Sizing Climbing Shoes: Tips and Tricks for a Perfect Fit


Finding the perfect fitting climbing shoe is like a Cinderella story. But, to make the Cinderella story even more complicated is the fact that climbers are notorious for downsizing and touting their ability to cram their feet into painful shoes. The wrap rock climbers receive is a story of shoes two sizes too small and that they have a masochistic streak. But, the reality is that it is possible, and expected, to choose a perfectly fitting climbing shoe. Even the climbers who make a big deal out of downsizing likely have their Cinderella slippers in their climbing bags that they wear for most climbing sessions, reserving the tight-fitting shoes for hard projecting sessions. So, to help you escape the painful shoe trap and find your glass slipper, here are some tips and tricks for sizing climbing shoes for the perfect fit.

Tips and Tricks for Finding the Perfect Climbing Shoe Fit

To best guide your decision, there is a list of potential fits you want to find in your climbing shoe. Since no one size fits all, feel free to pick which applies to you. Or, if you’re unsure what fit you’re looking for – read each and decide which you think will suit your needs.

climbing shoes
  1. Comfort Fit for Causal Climbing

Choose your street shoe size if you are less concerned with a performance fit and prefer a comfortable climbing shoe. Climbing shoes will never fit or feel as comfortable as UGG boots (they do have rubber soles), but going with your standard shoe size will keep your toes from being squished and curled over. Please note that this sizing strategy may not work if your street size, in certain brands, leaves extra room around your heel or toe box that causes your foot to slide in your shoe while climbing. That may be because brand sizing is not synonymous (much like clothing). And vice versa, you may need .5 a size bigger than your street shoe for a comfortable fit.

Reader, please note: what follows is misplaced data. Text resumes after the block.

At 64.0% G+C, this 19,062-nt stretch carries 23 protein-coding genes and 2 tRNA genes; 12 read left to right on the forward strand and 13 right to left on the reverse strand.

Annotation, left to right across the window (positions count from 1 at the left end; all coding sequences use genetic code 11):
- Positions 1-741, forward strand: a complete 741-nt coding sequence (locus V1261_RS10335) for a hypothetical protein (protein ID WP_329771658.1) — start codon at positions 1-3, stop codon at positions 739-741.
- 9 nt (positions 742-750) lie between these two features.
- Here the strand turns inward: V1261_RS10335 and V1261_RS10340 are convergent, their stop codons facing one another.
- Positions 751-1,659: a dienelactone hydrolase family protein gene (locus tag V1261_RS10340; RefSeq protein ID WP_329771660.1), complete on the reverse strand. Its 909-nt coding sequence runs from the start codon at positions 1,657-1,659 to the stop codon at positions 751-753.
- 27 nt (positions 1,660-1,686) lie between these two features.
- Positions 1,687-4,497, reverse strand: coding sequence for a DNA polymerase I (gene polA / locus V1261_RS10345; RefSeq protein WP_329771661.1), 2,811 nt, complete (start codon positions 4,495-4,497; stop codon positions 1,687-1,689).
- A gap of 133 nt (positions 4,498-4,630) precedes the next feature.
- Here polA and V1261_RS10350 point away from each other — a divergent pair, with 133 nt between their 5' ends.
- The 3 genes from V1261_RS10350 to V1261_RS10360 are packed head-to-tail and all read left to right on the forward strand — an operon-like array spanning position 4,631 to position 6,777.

1. For Long Training Sessions

While most climbing shoes (especially velcro) are easy to slip on and off, they can become time-consuming or annoying. If you have a 2-hour endurance session on deck, you’ll likely want to keep your climbing shoes on for most of the duration. However, you are also probably looking for a climbing shoe that performs well and helps you feel confident trying hard during your training. Therefore, we suggest sizing a ½ size down from your street shoe size. That should ensure a snug fit, but once you break them in, they should feel comfortable enough to wear for one-and-a-half to two hours.

  1. For Performance

There’s the age-old saying that “beauty is pain.” While that is an arguably toxic mantra, some climbers embrace this when fitting a climbing shoe for performance. That leads to downsizing up to 2 sizes smaller than their street shoe size. While you can certainly try this, finding a high-performing shoe that fits snugly and securely is also possible, sizing just ½ a size down. Thus, for this category, it is hard to pinpoint an ideal sizing guide and instead experiment with a range anywhere from a ½ size to two sizes smaller. Generally, for a performance fit, you want to find a shoe that hugs your foot as tight as possible so you can feel the micro-movements of your foot on the holds and perform moves like heel hooks without your foot slipping in your shoe. Also, remember that the design and brand of climbing shoes can impact which size fits your foot.

Moral of the story: there’s no perfect shoe guide, and it’s impossible to create one. However, these tips and tricks have provided a starting point for your rock climbing shoe selection. As advice, always check return and exchange policies on climbing shoes. Even experienced climbers find themselves ordering the incorrect size and having to exchange or return shoes. Trying them on in a store or climbing gym retail shop is always ideal but understandably unrealistic for everyone and every shoe option. And, if you’re going to ask for rock climbing shoes as a gift, definitely ask if they can include the return/exchange info! Be patient, and know your glass slipper awaits! Please feel free to ask any questions or share any comments you may have on this topic below!